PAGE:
Consumer confidence only rose slightly during June despite talk of interest rate cuts, according to the latest figures from the Westpac-Melbourne Institute Index of Consumer Sentiment.
The bank said sentiment only increased by 0.3% in June from 95.3 points to 95.5.
“This is another disappointing result,” Westpac chief economist Bill Evans said in a statement. “Clearly other factors are dominating rates in the minds of consumers – those factors are concerns about the domestic economy and international conditions.”
Sentiment remains 1.7% below the October 2011 level despite interest rates having fallen 125 basis points.
“Clearly other factors are dominating rates in the minds of consumers – those factors are concerns about the domestic economy and international conditions,” said Evans.
“Evidence from today’s survey confirms the fragility of confidence and the critical role played by the global economic situation in impacting confidence,” he said.
The result comes after NAB released its monthly business index yesterday, indicating SME confidence is continuing to fall.
Westpac said the measure of consumers’ outlook for conditions over the next 12 months fell 0.2%, while the index for the next five years fell by 3.8%.
Macquarie Group purchases 5% stake in Echo
Macquarie Group has purchased a 5% stake in casino operator Echo Entertainment Group.
Echo said in a statement to the ASX this morning Macquarie had become a substantial shareholder having acquired 35 million shares.
Echo said yesterday it would undertake a capital raising, but that the amount would be undisclosed.
Market down on more bank fears
The Australian sharemarket has fallen this morning despite a strong night on US markets, where speculation continued to grow over another round of stimulus from the Federal Bank.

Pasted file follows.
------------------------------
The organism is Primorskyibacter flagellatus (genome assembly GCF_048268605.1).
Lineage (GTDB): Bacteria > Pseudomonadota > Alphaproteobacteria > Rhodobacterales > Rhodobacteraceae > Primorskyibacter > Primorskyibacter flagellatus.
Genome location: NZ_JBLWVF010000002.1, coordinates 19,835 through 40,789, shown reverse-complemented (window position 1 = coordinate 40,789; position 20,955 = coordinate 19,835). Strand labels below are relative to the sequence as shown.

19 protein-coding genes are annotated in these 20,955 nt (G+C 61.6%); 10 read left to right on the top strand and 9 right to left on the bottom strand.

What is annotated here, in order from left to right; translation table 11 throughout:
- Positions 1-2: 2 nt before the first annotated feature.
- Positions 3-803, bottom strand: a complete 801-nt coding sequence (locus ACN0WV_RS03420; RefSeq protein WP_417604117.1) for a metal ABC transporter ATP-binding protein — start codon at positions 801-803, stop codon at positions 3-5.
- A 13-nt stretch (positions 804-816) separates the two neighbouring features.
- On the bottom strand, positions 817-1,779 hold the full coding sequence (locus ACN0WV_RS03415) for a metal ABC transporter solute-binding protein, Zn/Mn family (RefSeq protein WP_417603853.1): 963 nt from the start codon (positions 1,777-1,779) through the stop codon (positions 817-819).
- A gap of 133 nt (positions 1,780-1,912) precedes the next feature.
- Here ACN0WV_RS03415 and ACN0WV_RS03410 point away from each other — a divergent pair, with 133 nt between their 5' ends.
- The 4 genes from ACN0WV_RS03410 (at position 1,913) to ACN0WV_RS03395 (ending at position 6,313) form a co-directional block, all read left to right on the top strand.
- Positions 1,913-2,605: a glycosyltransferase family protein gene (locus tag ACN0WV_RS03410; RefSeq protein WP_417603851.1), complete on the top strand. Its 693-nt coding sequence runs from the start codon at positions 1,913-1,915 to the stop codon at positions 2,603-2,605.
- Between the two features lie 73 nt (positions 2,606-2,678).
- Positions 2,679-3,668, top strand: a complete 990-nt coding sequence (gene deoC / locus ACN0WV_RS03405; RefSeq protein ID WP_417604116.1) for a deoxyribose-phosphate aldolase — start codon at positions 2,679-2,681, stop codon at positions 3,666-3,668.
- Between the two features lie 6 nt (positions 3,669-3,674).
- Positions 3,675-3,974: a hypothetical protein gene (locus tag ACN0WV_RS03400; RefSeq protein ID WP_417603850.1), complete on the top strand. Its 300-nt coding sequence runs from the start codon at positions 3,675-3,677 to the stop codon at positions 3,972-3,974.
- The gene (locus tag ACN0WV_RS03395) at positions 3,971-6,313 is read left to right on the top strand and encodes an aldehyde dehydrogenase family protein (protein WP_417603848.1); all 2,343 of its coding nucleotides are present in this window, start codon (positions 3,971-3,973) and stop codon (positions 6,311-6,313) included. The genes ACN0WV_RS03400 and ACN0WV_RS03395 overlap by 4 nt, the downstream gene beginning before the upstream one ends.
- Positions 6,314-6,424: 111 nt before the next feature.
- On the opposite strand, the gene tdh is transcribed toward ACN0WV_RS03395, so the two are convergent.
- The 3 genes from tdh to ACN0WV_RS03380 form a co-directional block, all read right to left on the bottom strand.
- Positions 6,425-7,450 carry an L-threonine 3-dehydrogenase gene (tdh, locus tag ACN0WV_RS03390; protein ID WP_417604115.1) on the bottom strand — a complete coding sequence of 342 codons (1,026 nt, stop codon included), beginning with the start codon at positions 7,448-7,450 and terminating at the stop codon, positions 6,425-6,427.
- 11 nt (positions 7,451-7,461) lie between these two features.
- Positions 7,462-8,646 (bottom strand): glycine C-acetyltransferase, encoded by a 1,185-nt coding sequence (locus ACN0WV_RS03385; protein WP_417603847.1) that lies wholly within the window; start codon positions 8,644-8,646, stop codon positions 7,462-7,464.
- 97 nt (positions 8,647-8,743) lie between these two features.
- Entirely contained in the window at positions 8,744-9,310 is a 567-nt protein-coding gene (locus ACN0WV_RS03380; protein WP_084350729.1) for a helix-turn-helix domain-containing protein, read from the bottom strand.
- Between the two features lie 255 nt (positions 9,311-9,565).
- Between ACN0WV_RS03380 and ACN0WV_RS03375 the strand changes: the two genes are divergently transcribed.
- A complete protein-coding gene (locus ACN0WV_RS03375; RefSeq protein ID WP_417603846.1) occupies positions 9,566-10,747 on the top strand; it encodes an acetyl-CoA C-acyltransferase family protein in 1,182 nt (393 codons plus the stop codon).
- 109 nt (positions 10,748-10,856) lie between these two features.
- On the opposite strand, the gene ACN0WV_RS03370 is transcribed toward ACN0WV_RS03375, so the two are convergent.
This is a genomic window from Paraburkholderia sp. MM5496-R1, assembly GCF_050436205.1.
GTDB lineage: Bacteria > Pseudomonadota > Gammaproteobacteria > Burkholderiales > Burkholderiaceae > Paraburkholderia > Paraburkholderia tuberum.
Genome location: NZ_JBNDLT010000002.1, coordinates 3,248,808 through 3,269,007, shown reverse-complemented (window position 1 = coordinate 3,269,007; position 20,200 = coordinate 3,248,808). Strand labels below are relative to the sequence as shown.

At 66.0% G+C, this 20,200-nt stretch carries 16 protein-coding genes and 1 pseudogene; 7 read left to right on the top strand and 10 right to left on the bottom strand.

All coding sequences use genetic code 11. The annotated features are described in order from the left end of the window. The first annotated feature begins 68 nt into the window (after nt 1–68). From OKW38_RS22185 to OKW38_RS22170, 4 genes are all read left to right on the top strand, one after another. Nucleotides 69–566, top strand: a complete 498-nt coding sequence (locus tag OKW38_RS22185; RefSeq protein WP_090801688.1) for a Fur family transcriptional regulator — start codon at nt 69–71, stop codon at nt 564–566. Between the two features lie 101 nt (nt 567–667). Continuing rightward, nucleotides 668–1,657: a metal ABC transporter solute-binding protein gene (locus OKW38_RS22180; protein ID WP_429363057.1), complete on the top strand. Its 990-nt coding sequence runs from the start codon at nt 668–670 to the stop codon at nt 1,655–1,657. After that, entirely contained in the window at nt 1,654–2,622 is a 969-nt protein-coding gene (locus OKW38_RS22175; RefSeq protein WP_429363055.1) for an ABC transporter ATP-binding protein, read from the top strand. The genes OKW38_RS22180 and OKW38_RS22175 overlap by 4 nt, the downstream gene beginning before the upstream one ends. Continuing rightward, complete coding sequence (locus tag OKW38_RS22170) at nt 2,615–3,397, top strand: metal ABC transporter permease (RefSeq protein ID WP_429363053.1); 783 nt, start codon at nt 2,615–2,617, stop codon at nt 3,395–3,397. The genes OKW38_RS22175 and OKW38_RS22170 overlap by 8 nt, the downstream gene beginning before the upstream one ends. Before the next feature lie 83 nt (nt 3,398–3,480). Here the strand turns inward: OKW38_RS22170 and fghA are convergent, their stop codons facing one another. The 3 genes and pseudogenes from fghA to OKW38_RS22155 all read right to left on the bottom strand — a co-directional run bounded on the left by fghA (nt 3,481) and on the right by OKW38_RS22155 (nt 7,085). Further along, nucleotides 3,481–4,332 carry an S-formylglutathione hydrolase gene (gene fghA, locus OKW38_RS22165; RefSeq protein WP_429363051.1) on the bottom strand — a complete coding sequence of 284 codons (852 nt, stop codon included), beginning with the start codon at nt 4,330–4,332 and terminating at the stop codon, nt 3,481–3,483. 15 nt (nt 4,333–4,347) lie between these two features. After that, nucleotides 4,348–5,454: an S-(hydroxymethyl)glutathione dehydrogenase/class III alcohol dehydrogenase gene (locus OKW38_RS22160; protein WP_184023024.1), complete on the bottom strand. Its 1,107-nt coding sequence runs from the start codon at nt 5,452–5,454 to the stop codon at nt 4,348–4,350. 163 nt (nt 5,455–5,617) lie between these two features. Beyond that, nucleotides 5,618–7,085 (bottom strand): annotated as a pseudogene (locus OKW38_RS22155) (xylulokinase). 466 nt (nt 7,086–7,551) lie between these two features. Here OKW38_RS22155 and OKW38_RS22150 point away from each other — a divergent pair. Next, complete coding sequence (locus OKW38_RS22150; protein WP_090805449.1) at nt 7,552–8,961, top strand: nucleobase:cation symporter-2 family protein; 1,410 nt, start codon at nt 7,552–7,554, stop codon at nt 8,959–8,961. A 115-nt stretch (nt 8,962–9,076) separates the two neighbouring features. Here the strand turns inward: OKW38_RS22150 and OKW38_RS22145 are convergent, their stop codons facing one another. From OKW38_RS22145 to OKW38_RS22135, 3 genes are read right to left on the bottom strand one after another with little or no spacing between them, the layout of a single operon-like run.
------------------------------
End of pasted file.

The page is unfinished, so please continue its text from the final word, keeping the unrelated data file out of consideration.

The benchmark S&P/ASX200 index was down 17.1 points or 0.4% to 4055.8 at 12.00 AEST, while the Australian dollar hovered at US99c.
In the United States, the Dow Jones Industrial Average rose 162 points or 1.3% to 12,573.8.
Seek abandons plans to raise $125 million
Jobs website Seek had announced its intentions to issue subordinated notes through an offer to eligible shareholders, as well as through a bookbuild with retail brokers and institutional investors.
However, today Seek said it would no longer proceed with the offer.
“Seek was not satisfied that it would achieve acceptable terms at this point in time and believes it is not in the best interests of shareholders to proceed,” the company said in a statement.
The funds were going to be used to reduce part of the company’s debt and to provide flexibility to fund new investments in its business.
Shares in Seek fell on the news to $6.55.
RBA says dollar will stay strong
Reserve Bank governor Glenn Stevens says the Australian dollar is ”pretty high” and the strength will probably be sustained through the mining boom.
Stevens said in a speech today to the Prime Minister’s Economic Forum in Brisbane that the high dollar was a “test of adaptability” for business.
”While I’m very conscious that a number of sectors are really struggling with the exchange rate where it is, we shouldn’t wish too quickly for a low exchange rate.”